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Divine Epigrams: On the Miracle of the Multiplied Loaves

Richard Crashaw 1612 (London) – 1649 (Loreto, Marche)

See here an easy feast that knows no wound,
  That under hunger's teeth will needs be sound;
  A subtle harvest of unbounded bread,
  What would ye more? Here food itself is fed.

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Submitted on May 13, 2011

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Richard Crashaw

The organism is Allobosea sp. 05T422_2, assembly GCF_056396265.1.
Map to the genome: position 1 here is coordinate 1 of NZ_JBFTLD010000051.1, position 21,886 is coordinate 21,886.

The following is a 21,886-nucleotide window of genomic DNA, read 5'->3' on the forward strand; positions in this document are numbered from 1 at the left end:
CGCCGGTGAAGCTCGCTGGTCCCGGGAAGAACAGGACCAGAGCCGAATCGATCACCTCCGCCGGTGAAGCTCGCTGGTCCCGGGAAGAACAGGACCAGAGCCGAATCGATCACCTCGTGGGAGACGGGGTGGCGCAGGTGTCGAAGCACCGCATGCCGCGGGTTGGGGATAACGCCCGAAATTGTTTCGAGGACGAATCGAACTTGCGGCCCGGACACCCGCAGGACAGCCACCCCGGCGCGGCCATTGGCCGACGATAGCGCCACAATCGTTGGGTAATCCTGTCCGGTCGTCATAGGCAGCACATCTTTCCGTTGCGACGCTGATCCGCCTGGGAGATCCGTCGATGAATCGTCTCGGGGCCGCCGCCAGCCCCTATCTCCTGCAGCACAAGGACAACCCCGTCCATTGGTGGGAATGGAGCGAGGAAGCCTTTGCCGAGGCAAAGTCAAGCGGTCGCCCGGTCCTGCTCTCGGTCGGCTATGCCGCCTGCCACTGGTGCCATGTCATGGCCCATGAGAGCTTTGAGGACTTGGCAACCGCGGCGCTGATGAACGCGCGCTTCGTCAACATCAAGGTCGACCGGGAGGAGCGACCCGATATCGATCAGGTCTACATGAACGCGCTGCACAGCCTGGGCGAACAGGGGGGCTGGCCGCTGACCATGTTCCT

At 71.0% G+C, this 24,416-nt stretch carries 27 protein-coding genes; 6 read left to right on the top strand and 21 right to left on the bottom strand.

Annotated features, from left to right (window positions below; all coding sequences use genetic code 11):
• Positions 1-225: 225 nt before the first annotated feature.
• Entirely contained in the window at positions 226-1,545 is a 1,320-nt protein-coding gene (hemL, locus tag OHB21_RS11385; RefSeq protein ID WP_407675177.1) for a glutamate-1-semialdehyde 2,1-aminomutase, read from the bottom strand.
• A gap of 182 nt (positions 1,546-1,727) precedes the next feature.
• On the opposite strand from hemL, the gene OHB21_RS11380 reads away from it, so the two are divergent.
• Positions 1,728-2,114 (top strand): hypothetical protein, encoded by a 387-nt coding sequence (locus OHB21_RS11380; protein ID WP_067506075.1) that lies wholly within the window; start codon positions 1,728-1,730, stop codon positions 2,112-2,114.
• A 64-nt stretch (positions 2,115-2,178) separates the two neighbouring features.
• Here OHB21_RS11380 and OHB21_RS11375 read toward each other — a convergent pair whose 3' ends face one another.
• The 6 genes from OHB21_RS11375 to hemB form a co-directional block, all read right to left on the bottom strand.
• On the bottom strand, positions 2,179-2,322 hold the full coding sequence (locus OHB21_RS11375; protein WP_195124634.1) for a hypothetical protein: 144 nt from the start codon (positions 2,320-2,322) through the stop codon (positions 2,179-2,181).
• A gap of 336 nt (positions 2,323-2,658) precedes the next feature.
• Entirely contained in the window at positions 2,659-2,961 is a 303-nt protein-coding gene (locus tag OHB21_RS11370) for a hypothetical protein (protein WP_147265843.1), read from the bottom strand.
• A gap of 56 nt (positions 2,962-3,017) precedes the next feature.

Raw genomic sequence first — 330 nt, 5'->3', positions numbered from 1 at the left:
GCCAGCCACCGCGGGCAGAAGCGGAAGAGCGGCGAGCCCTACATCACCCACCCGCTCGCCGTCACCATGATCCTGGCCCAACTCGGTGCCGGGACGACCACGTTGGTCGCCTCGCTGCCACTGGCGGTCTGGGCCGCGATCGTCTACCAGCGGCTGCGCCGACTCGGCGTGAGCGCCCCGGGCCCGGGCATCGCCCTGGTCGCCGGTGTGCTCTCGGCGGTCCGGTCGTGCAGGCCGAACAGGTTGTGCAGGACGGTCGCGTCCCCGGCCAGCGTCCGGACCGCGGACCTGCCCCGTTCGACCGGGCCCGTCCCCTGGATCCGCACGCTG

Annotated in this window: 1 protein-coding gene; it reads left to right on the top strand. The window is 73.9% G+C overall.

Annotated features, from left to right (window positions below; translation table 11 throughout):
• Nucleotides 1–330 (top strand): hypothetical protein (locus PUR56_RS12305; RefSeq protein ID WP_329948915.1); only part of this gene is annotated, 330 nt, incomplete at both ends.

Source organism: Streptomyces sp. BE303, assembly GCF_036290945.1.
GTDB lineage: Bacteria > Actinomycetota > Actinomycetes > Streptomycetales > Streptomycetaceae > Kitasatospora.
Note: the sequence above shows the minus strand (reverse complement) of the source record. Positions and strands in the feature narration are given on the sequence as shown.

Richard Crashaw, was an English poet, styled "the divine," and known as one of the central figures associated with the Metaphysical poets in 17th Century English literature. The son of a prominent Puritan minister, Crashaw was educated at Charterhouse School and Pembroke College, Cambridge. After taking a degree, Crashaw began to publish religious poetry and to teach at Cambridge. During the English Civil War he was ejected from his college position and went into exile in Italy. While in exile he converted from Anglicanism to Roman Catholicism. Crashaw's poetry is firmly within the Metaphysical tradition. Though his oeuvre is considered of uneven quality and among the weakest examples of the genre, his work is said to be marked by a focus toward "love with the smaller graces of life and the profounder truths of religion, while he seems forever preoccupied with the secret architecture of things." more…

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